ASL University | Bookstore | Catalog | Dictionary | Lessons | Resources | Syllabi | Library | Volume 1, Issue 13, August 2004 | William G. Vicars Ed.D., Editor


● Yellow Gold in California?
● Better to create than not
● Where to find a low cost ASL dictionary
● Deaf in Pakistan (Penpal anyone?)
● Heariing Teachers / Deaf Teachers
● "Please" on the face, not on the hands
●  "Ripe"
● Signing in water
● Mental Tracing
● Give him a wallet
● Two handed "fine" is "very well"
● How to get into the school of your choice
● You are a pig
● finding local events--ask a local deaf person or ASL teacher
● A bearded Jew?

● A Deaf Comedienne
● Vegetarian

● courtesy titles

Hello ASL Heroes!

     It has been a great summer!  And now it's shaping up to be a great fall semester.  Belinda (my wife) recently got her degree (bachelors) and started teaching at Sac State (CSUS) as an adjunct.  Many people don't realize that it is often easier to get a job teaching ASL at a college than it is to get a job teaching ASL at a high school.  The pay range varies wildly--from $20 to $90 an hour and up for part time work.  (Those numbers are misleading though.  You need to factor in additional preparation time and course administration.  It takes many hours to grade papers and deal with student issues.) 

     Generally the pay is better at 4-year universities than 2-year colleges.  Most of the time you need at least a bachelors degree, but not always.  The smaller, less rigorous, or more desperate a program is, the more lenient they become.  Here in Northern California it seems that the general minimum for a part-time college teaching position is a bachelors plus "any" certification indicating you know ASL.  For a 3-semester credit class you might earn around $3,600 to $4,200.  That's nice work if you can get it, eh?  The trick is getting enough part-time work to support yourself.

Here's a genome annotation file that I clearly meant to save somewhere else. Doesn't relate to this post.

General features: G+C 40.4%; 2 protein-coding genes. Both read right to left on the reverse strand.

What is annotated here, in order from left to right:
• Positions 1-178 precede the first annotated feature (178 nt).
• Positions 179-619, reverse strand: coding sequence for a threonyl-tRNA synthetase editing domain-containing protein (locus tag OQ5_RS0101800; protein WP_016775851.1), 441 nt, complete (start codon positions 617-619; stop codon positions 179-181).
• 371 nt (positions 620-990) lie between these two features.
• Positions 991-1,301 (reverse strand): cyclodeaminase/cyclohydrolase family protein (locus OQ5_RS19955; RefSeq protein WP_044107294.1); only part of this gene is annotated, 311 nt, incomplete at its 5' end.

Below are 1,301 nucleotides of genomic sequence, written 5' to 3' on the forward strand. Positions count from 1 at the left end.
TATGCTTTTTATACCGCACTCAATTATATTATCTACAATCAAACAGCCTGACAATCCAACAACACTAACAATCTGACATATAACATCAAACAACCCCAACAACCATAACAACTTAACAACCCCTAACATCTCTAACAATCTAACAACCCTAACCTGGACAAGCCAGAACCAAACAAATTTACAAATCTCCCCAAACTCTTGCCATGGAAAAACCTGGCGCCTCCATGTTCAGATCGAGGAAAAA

I know people that teach six to eight courses by working for two or three colleges.  The math works out to about 18 courses a year when you include summer half-time work.  18 times $3,600 comes out to $64,800.  More if they are on a higher pay scale. Nice money if you have the stamina and a good car.  I pity their students though. Oh, that isn't to say some "busy" instructors aren't also extremely good.

     I remember many years ago teaching in an other state before I had my various degrees--I used to teach up to 12 different classes a week! Sometimes more. (Impossible you say?  Heh.) Four for the college, two or three for community education programs, plus six for my own sign language studio.   I was younger then.  I'm still pretty energetic, but I'm not interested in going back to that pace.

     Take care folks,

Dr. Bill
p.s.  If you are interested in more information regarding how to get paid (or paid more) for teaching ASL, you might want to get my 62 page report: "How to make a decent living teaching ASL."  ($10 plus processing). See the bookstore or cut and paste
 (make sure to get the whole thing, including the hyphen).

***Yellow, Gold, and California?

In a message dated 7/22/2004 7:39:39 AM Pacific Daylight Time, writes:

Mr. Bill Vicars,
    I was wondering if you might be able to help me with
the sign difference between Yellow, Gold, and California.
I have an idea on how they would be signed but I just want
your insight on it.  Thanks for your time.

Yellow uses a double twist of the dominant "Y" hand. (This is the common hearing American gesture for "hang loose.")
Gold points to the earlobe with either the index finger of an "ILY" (I love you) hand, or it points with the middle finger of an open "5" hand, or it points with a normal index finger THEN it changes into a "Y" hand and does either a single or a double twist.
California uses the same sign as gold.  A memory aid is that "California is the golden state."
Another memory aid is that "gold earrings" (which are traditionally worn in the earlobe) are yellow.  The movement for gold points at the earlobe then signs yellow.
When taught in isolation by an ASL teacher the sign is often portrayed as having a double twist.  But it has been my observation that the movement of the sign "California" tends to use a single twist when done as part of a sentence by a skilled signer. 
Additionally, there is an initialized version of the sign for gold that uses a "G" hand instead of the "Y" hand.
Have a nice day,
Dr. Vicars
Note: If you liked this answer, you might also like my book:

***Better to create than not

In a message dated 7/21/2004 7:20:54 AM Pacific Daylight Time, writes:

Good morning Bill:
I rec'd the CDs [ASL 101 - 103], and I must say that it is very interesting. Actually, it's a little comical. I really felt at home. I could hear the birds sing, airplanes, little children's voices, a spoon drop, and a door close. It really made my day...when I was down and depressed, it made me laugh!  Thank you Bill, for making my day a happy one!!
Respectfully yours,
Cecilia Kelley